MEXICO CITY — With the selection of former Mexico City Mayor Claudia Sheinbaum as the candidate of the country’s ruling party in next June’s election, Mexico will for the first time have time two women from its main political movements competing for the presidency.
Sheinbaum, as well as the opposition candidate Xóchitl Gálvez, have insisted that Mexico is ready to be led by a woman, but it will not be an easy path.
On Wednesday night, President Andrés Manuel López Obrador’s Morena party announced that Sheinbaum, a climate scientist, had defeated five internal party rivals — all men. López Obrador has put women in important positions in his Cabinet and been a mentor for Sheinbaum, even while being accused at times of male chauvinism.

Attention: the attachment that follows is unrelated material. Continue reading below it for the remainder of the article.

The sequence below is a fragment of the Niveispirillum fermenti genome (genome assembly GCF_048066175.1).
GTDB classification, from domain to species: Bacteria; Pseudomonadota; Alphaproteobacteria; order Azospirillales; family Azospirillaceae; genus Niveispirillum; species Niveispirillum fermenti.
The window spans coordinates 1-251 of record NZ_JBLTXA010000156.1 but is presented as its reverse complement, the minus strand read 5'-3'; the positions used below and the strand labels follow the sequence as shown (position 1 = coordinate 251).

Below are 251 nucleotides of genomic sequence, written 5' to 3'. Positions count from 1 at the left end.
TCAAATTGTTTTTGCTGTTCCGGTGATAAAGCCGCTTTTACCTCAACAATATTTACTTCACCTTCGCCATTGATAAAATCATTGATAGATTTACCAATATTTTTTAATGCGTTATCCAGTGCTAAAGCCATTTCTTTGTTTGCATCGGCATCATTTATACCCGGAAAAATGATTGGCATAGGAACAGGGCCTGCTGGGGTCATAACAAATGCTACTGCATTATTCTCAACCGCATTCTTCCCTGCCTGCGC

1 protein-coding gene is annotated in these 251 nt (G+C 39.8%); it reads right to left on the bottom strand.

Mexico still has famously intense “machismo” or male chauvinism, expressed in its most extreme form in a high rate of femicides, but also daily in hundreds of more subtle ways.
Morena controls 22 of Mexico’s 32 states and López Obrador remains highly popular, giving Sheinbaum a strong advantage. But Gálvez emerged from virtual obscurity, helped largely by daily public criticism from López Obrador, to become the consensus candidate of the largely directionless opposition.
On Thursday, López Obrador said he was ready to pass responsibility for continuing the transformation he started to Sheinbaum and would devote himself to finishing his signature projects.